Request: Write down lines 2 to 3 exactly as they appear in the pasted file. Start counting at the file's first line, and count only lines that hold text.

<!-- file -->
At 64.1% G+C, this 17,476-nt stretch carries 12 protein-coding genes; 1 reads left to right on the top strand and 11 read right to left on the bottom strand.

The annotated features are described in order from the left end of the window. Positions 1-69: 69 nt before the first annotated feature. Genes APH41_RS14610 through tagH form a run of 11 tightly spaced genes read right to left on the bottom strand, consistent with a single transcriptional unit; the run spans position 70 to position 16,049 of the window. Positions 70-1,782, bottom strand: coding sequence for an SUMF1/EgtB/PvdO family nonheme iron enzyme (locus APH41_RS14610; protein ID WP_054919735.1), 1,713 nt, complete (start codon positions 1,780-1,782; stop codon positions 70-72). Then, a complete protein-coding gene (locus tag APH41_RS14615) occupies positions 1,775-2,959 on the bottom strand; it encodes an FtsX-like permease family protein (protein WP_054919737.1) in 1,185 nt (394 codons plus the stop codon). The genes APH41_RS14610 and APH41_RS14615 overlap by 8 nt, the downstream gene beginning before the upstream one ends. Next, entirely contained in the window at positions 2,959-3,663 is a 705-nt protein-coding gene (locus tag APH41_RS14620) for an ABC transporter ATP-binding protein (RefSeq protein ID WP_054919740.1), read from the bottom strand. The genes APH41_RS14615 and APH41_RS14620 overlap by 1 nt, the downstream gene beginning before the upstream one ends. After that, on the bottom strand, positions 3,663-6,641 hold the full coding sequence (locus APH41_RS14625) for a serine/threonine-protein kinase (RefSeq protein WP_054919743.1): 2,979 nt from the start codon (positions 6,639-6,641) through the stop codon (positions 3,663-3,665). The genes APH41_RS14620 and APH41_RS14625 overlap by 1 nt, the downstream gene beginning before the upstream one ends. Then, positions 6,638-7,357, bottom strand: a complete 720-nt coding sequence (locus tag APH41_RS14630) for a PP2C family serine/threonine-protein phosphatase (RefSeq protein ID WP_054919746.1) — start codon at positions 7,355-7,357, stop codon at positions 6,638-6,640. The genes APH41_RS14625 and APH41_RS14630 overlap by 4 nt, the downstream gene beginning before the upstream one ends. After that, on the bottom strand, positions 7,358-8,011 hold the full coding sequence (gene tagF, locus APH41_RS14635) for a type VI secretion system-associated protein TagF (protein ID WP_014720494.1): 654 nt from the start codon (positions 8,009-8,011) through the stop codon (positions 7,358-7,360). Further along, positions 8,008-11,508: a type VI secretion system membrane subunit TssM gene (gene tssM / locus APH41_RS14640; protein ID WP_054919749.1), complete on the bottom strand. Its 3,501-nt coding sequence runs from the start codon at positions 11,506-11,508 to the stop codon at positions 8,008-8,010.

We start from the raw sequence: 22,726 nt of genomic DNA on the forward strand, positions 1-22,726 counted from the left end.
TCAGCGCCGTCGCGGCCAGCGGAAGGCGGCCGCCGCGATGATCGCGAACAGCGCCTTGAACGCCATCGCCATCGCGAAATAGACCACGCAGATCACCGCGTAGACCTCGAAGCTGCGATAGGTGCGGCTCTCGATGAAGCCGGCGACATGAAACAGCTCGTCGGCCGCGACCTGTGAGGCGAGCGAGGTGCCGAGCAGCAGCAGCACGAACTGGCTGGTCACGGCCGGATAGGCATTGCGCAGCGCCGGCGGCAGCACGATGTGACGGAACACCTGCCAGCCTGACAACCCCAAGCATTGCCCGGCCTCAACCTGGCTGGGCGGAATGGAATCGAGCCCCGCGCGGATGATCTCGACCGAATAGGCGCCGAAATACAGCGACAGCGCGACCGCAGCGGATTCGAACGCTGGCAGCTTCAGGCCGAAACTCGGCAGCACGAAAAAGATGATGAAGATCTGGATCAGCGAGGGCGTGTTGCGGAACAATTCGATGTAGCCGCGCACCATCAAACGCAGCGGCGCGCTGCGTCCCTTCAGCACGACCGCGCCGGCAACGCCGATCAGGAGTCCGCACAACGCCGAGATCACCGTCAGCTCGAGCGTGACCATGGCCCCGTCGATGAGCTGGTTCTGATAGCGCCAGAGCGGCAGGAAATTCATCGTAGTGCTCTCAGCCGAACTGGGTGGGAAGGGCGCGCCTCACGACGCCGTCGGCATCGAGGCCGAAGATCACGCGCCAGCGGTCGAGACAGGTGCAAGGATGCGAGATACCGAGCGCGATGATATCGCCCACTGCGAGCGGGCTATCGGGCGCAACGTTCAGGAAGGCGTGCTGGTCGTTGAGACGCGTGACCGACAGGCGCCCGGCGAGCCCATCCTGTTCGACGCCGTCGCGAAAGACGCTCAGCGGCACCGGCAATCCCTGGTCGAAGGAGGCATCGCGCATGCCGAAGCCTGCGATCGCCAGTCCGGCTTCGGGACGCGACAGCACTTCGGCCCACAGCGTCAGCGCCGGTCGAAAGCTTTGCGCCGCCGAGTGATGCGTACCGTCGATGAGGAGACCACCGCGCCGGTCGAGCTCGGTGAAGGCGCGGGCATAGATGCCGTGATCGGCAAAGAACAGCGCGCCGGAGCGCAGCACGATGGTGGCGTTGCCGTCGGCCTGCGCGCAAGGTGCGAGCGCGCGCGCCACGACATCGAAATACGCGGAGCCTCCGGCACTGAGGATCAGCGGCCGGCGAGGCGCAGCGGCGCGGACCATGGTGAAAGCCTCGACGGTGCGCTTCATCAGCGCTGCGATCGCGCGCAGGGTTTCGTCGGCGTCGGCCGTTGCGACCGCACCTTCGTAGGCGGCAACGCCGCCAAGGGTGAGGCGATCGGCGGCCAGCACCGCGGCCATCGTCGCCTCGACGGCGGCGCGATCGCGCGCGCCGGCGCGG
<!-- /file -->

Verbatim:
The annotated features are described in order from the left end of the window. Positions 1-69: 69 nt before the first annotated feature. Genes APH41_RS14610 through tagH form a run of 11 tightly spaced genes read right to left on the bottom strand, consistent with a single transcriptional unit; the run spans position 70 to position 16,049 of the window. Positions 70-1,782, bottom strand: coding sequence for an SUMF1/EgtB/PvdO family nonheme iron enzyme (locus APH41_RS14610; protein ID WP_054919735.1), 1,713 nt, complete (start codon positions 1,780-1,782; stop codon positions 70-72). Then, a complete protein-coding gene (locus tag APH41_RS14615) occupies positions 1,775-2,959 on the bottom strand; it encodes an FtsX-like permease family protein (protein WP_054919737.1) in 1,185 nt (394 codons plus the stop codon). The genes APH41_RS14610 and APH41_RS14615 overlap by 8 nt, the downstream gene beginning before the upstream one ends. Next, entirely contained in the window at positions 2,959-3,663 is a 705-nt protein-coding gene (locus tag APH41_RS14620) for an ABC transporter ATP-binding protein (RefSeq protein ID WP_054919740.1), read from the bottom strand. The genes APH41_RS14615 and APH41_RS14620 overlap by 1 nt, the downstream gene beginning before the upstream one ends. After that, on the bottom strand, positions 3,663-6,641 hold the full coding sequence (locus APH41_RS14625) for a serine/threonine-protein kinase (RefSeq protein WP_054919743.1): 2,979 nt from the start codon (positions 6,639-6,641) through the stop codon (positions 3,663-3,665). The genes APH41_RS14620 and APH41_RS14625 overlap by 1 nt, the downstream gene beginning before the upstream one ends. Then, positions 6,638-7,357, bottom strand: a complete 720-nt coding sequence (locus tag APH41_RS14630) for a PP2C family serine/threonine-protein phosphatase (RefSeq protein ID WP_054919746.1) — start codon at positions 7,355-7,357, stop codon at positions 6,638-6,640. The genes APH41_RS14625 and APH41_RS14630 overlap by 4 nt, the downstream gene beginning before the upstream one ends. After that, on the bottom strand, positions 7,358-8,011 hold the full coding sequence (gene tagF, locus APH41_RS14635) for a type VI secretion system-associated protein TagF (protein ID WP_014720494.1): 654 nt from the start codon (positions 8,009-8,011) through the stop codon (positions 7,358-7,360). Further along, positions 8,008-11,508: a type VI secretion system membrane subunit TssM gene (gene tssM / locus APH41_RS14640; protein ID WP_054919749.1), complete on the bottom strand. Its 3,501-nt coding sequence runs from the start codon at positions 11,506-11,508 to the stop codon at positions 8,008-8,010.

We start from the raw sequence: 22,726 nt of genomic DNA on the forward strand, positions 1-22,726 counted from the left end.